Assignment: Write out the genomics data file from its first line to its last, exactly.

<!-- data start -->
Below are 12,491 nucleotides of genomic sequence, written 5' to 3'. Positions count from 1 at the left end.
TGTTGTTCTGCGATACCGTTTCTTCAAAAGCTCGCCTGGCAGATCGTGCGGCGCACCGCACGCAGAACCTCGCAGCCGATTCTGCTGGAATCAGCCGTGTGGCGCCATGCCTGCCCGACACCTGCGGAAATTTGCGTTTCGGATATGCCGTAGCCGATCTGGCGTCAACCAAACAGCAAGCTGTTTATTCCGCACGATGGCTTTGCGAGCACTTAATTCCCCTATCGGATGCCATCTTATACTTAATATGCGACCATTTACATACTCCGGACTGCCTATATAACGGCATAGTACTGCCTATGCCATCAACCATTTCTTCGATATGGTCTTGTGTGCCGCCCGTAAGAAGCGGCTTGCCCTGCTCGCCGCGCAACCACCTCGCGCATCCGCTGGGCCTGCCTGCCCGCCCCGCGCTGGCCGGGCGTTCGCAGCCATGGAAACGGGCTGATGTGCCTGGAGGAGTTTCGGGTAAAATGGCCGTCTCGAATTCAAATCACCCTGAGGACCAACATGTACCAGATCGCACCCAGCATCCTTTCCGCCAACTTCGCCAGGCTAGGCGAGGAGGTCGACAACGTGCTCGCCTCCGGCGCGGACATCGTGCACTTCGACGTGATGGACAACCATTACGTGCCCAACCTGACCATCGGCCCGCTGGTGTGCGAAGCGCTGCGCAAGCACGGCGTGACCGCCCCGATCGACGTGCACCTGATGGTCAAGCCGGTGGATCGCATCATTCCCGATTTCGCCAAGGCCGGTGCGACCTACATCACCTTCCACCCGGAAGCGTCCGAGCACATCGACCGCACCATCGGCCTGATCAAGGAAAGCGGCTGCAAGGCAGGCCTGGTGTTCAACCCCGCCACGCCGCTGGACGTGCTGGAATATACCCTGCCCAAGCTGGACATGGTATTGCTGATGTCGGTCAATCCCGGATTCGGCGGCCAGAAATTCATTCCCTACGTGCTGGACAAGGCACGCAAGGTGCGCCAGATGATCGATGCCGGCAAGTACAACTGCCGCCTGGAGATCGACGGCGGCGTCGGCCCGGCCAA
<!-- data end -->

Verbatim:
Below are 12,491 nucleotides of genomic sequence, written 5' to 3'. Positions count from 1 at the left end.
TGTTGTTCTGCGATACCGTTTCTTCAAAAGCTCGCCTGGCAGATCGTGCGGCGCACCGCACGCAGAACCTCGCAGCCGATTCTGCTGGAATCAGCCGTGTGGCGCCATGCCTGCCCGACACCTGCGGAAATTTGCGTTTCGGATATGCCGTAGCCGATCTGGCGTCAACCAAACAGCAAGCTGTTTATTCCGCACGATGGCTTTGCGAGCACTTAATTCCCCTATCGGATGCCATCTTATACTTAATATGCGACCATTTACATACTCCGGACTGCCTATATAACGGCATAGTACTGCCTATGCCATCAACCATTTCTTCGATATGGTCTTGTGTGCCGCCCGTAAGAAGCGGCTTGCCCTGCTCGCCGCGCAACCACCTCGCGCATCCGCTGGGCCTGCCTGCCCGCCCCGCGCTGGCCGGGCGTTCGCAGCCATGGAAACGGGCTGATGTGCCTGGAGGAGTTTCGGGTAAAATGGCCGTCTCGAATTCAAATCACCCTGAGGACCAACATGTACCAGATCGCACCCAGCATCCTTTCCGCCAACTTCGCCAGGCTAGGCGAGGAGGTCGACAACGTGCTCGCCTCCGGCGCGGACATCGTGCACTTCGACGTGATGGACAACCATTACGTGCCCAACCTGACCATCGGCCCGCTGGTGTGCGAAGCGCTGCGCAAGCACGGCGTGACCGCCCCGATCGACGTGCACCTGATGGTCAAGCCGGTGGATCGCATCATTCCCGATTTCGCCAAGGCCGGTGCGACCTACATCACCTTCCACCCGGAAGCGTCCGAGCACATCGACCGCACCATCGGCCTGATCAAGGAAAGCGGCTGCAAGGCAGGCCTGGTGTTCAACCCCGCCACGCCGCTGGACGTGCTGGAATATACCCTGCCCAAGCTGGACATGGTATTGCTGATGTCGGTCAATCCCGGATTCGGCGGCCAGAAATTCATTCCCTACGTGCTGGACAAGGCACGCAAGGTGCGCCAGATGATCGATGCCGGCAAGTACAACTGCCGCCTGGAGATCGACGGCGGCGTCGGCCCGGCCAA